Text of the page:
in the Category: art

It is the most beautiful job in the world

KASK & Conservatorium brings together talented and motivated students with outstanding educators, inspiring artists, designers and theorists in art and design from all over the world. In this mini-series, we’re featuring some of its graduates from the past years. Next up, however, isn’t a student or recent graduate, but a humble and influential photography teacher who’s throwing in the towel of teaching at SKI and Academie voor Beeldende Kunsten in Ghent. Marc Van Roy is blowing out 66 candles on his next birthday cake and can proudly look back on his photographic journey which started after graduating at KASK & Conservatorium in 1982. With a new solo expo insight on November 21, he’s not considering laying down the lens. We’ve had a lovely chat with this inspiring and mysterious figure, who happened to be our very own photography teacher for the past 2 years, on his life’s work, art and teaching.

Interview by Herlinde Raeman, text by Victor Seys
Photos shot by Nick Moons

Hi Marc, can you tell us a little bit more about yourself?

You’ve recently been my student for two years and you don’t know that much about me, I guess that already shows quite a lot about my persona (laughs). This aversion to being in the spotlight mostly refers to how I like to define myself as a teacher. I prefer to offer an open climate in which I, as a teacher, can subtly 'adjust' and become an almost invisible mentor. Encouraging and guiding a student to self-consciously explore and discover his/her identity equals real growth to me. That's why I don't think it's a pity when students forget me… That doesn't necessarily mean you didn't mean anything.

I don't think it's a pity when students forget me… That doesn't necessarily mean you didn't mean anything 

I always wanted to study animation film but it turned out my drawing skills were insufficient. However, my passion for cinematography was still over present at the time. All photography linked to cinema and film truly inspired me. So I moved on to photography and film and later graduated from the academy (now KASK & Conservatorium) in 1982 alongside Dirk Braeckman, Lieven Neirinck and Carl De Keyzer, each of them very good friends and later wonderful colleagues in the field.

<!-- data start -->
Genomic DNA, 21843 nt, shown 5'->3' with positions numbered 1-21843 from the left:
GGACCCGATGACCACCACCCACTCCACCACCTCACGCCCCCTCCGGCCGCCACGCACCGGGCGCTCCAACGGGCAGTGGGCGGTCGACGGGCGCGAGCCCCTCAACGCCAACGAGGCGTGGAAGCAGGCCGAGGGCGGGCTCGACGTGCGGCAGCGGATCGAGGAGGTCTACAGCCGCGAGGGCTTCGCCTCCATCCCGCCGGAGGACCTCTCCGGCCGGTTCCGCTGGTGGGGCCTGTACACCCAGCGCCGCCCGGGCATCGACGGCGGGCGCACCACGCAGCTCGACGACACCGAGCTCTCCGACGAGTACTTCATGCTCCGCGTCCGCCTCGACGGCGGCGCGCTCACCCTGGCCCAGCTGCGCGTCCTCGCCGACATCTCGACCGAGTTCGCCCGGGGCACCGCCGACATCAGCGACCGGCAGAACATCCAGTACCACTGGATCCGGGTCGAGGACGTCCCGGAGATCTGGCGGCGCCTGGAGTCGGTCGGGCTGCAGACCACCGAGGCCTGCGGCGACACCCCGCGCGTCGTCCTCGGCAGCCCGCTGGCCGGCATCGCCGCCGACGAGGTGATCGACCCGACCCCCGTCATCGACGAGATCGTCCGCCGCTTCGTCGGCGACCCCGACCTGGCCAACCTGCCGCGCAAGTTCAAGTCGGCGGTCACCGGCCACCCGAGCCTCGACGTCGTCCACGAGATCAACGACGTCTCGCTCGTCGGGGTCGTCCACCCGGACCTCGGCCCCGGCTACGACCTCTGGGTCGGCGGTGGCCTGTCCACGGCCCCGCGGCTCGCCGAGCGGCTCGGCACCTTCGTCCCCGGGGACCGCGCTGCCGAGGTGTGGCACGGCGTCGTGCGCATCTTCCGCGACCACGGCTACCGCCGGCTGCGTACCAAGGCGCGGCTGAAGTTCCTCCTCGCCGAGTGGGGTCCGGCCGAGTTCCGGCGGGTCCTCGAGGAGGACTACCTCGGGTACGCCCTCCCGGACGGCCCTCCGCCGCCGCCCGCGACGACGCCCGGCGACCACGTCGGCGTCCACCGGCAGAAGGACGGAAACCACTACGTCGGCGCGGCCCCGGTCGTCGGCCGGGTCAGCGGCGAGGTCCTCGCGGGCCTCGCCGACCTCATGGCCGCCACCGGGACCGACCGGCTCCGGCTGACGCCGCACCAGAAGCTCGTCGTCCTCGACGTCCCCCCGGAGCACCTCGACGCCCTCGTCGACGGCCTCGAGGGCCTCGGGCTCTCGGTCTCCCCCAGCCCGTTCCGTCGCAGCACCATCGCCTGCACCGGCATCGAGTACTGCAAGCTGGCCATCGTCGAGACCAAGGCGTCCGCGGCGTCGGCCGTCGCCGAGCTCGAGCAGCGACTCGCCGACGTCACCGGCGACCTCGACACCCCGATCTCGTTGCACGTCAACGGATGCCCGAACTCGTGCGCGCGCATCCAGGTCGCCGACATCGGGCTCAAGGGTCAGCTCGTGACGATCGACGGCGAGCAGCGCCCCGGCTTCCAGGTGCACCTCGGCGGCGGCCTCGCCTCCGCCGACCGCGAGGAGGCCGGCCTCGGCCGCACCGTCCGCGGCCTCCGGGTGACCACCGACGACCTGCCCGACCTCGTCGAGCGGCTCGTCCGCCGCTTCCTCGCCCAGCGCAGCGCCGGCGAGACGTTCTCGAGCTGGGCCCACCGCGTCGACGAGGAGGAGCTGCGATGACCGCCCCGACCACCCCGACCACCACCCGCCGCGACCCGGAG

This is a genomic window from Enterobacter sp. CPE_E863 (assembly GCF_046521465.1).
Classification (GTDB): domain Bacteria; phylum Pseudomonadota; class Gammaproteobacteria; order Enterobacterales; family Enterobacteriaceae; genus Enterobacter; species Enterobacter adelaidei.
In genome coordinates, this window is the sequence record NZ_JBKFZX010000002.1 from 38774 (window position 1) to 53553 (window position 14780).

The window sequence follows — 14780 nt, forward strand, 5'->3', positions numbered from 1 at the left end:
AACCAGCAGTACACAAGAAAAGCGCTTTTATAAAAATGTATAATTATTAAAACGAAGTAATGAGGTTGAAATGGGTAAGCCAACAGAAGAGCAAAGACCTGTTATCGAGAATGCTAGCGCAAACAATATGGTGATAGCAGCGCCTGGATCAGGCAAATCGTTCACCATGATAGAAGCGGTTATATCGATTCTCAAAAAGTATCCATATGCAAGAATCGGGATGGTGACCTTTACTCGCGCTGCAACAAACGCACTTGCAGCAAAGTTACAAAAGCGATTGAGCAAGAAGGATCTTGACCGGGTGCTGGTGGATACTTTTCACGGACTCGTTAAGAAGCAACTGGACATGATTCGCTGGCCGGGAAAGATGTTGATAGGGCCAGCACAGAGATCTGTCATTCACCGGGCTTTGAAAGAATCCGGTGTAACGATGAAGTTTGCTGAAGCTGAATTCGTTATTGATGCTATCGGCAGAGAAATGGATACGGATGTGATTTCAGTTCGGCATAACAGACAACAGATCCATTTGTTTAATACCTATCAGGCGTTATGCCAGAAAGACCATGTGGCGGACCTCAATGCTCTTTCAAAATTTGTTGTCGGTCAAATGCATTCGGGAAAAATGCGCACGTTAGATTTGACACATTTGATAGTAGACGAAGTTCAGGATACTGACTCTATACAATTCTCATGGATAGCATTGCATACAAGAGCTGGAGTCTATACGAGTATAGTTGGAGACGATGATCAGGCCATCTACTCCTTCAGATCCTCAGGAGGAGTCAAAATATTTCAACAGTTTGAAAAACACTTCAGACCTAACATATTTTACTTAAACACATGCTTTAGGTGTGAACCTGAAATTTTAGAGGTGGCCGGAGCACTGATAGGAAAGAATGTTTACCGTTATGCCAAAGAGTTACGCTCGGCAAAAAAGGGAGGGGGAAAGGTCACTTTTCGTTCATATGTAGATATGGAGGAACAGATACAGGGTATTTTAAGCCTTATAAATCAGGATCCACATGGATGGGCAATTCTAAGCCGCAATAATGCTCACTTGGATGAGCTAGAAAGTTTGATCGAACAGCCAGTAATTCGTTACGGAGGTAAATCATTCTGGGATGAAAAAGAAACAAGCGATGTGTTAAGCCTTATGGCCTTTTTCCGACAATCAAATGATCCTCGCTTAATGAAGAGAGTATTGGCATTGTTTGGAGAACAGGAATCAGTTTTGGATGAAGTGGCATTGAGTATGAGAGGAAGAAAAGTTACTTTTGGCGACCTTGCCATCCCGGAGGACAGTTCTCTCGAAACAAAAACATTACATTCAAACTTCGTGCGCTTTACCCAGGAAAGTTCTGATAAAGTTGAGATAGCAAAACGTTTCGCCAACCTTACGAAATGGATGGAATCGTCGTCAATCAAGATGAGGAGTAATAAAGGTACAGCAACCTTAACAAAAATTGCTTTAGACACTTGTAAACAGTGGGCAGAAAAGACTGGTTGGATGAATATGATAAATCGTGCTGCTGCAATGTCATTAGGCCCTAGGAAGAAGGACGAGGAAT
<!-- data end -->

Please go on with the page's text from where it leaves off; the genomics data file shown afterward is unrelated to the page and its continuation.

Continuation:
What is your approach as a photographer?

There has always been an ongoing process in my works. In the beginning, I always tried to capture ‘le moment décisif’, but now I prefer to create a certain time lapse. As if the picture isn’t just a snapshot but almost a live image. I guess I can also state that the setting or backdrop now takes the upper hand, where before my focus would be on the human presence. Mother nature now provides the majority of inspiration and settings for my works. A long shutter speed (30’) with little light truly does miracles in a nocturnal forest. When shooting in very dark situations, the place barely reveals itself, or only sparsely, and that influences your photographic view. The choices you make are an intuitive -rather than a photographic- search. You try to record what you think you perceive but afterwards, you discover a surprise or sometimes a disappointment… The memory therefore rarely coincides with the actual image, but that is precisely what I find fascinating. Sometimes the location reveals itself as something completely different and that is an unexpected gift. It is an attempt to detach myself from the photographically perfect moment and an attempt to stretch the sense of time…